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The Role of European Political Parties in the Convention on the Future of Europe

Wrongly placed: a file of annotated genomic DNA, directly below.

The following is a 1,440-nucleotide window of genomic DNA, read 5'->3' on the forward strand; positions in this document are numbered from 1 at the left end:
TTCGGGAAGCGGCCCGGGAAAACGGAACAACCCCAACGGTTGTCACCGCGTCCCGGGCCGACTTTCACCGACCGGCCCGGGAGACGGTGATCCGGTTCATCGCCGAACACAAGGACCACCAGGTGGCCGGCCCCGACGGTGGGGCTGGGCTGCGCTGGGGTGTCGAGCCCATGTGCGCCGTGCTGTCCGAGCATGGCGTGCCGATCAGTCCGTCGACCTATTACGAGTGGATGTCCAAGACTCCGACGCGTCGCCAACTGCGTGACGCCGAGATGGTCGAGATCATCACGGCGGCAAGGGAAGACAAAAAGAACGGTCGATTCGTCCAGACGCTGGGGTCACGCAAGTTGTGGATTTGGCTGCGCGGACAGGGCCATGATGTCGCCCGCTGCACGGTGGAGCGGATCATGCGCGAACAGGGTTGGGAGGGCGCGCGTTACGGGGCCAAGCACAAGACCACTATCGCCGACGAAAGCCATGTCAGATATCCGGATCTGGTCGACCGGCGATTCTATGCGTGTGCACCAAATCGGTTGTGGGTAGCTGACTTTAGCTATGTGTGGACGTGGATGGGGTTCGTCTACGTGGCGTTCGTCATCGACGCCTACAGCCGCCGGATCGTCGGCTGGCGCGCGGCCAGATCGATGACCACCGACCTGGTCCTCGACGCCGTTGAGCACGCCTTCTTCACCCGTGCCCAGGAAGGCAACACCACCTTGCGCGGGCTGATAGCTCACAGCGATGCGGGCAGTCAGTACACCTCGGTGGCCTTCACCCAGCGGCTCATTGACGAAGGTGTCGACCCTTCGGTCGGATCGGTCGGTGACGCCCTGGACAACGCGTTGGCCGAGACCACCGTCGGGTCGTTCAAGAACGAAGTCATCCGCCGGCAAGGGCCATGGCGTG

The application of the Convention method to the preparatory phase of the process of treaty reform potentially constitutes a major innovation towards a more open, transparent and democratic approach to treaty reform, paving the way to the emergence of unprecedented patterns of bargaining. Among these, party politics should clearly emerge as an explicit source of cleavages. In order to ascertain to what extent this cleavage line is crucial in determining the conventioneers’ behaviour and in shaping the institutional and policy options to be included in the future constitutional treaty, an empirical insight is needed. By empirically assessing the determinants of the conventioneers’ behaviour, the functions that European parties carry out in the Convention and the structural setting framed by the Laeken Declaration and by the rules of procedures, some major conclusions can be drawn from our analysis. We found out that European parties actually do have a role in aggregating preferences and rationalising the collective action of the conventioneers along party lines. Our analysis would suggest that European parties are rather efficient mechanisms in building up an internal consensus on policy proposals and in rationalising the collective action of their membership. Organizational efficiency and brilliant party coordinators play a major role in achieving this result. Their function as legitimacy-makers is restricted because of some structural limits affecting their action, i.e. the lack of a direct link with the citizens, ultimately embedded in the current EU institutional framework. Nevertheless, the hybrid nature of the Convention model, with its complex composition allowing for multiple allegiances, is a serious challenge to parties’ organisational efforts. In order to determine to what extent the emergence of party politics is influenced by structural variables, eventually entrenched in the formal framework designed by the Laeken Declaration and the Convention self-adopted rules of procedure and in the informal working practices enacted within it, we first analysed the ‘safety nets’ system designed by the European Council, hypothesising the existence of a principal-agent model. One of the main features of this scheme would be an incentive to enact consensual dynamics in order to produce a single commonly agreed outcome instead of a set of options and maximise in this way the influence of the Convention. This would in turn structurally affect the possibility for party politics to emerge, since the search for consensus would lead to the externalisation of opposition and to a watering down of political dialectics along Left-Right lines. Nevertheless, from a normative point of view, the implementation of a domestic-like constitutional process, allowing for voting procedures and for the formation of opposed party political blocks, would not have been politically feasible in such a heterogeneous body as the Convention. Hence, the inevitable absence of voting procedures would play a major role as a structural impediment to the formation of majorities aligned along party lines. Finally, by testing the validity of a principal-agent model, we found out that empirical evidence would suggest that working practices deviate the internal dynamics from party political to institutional and national affiliation.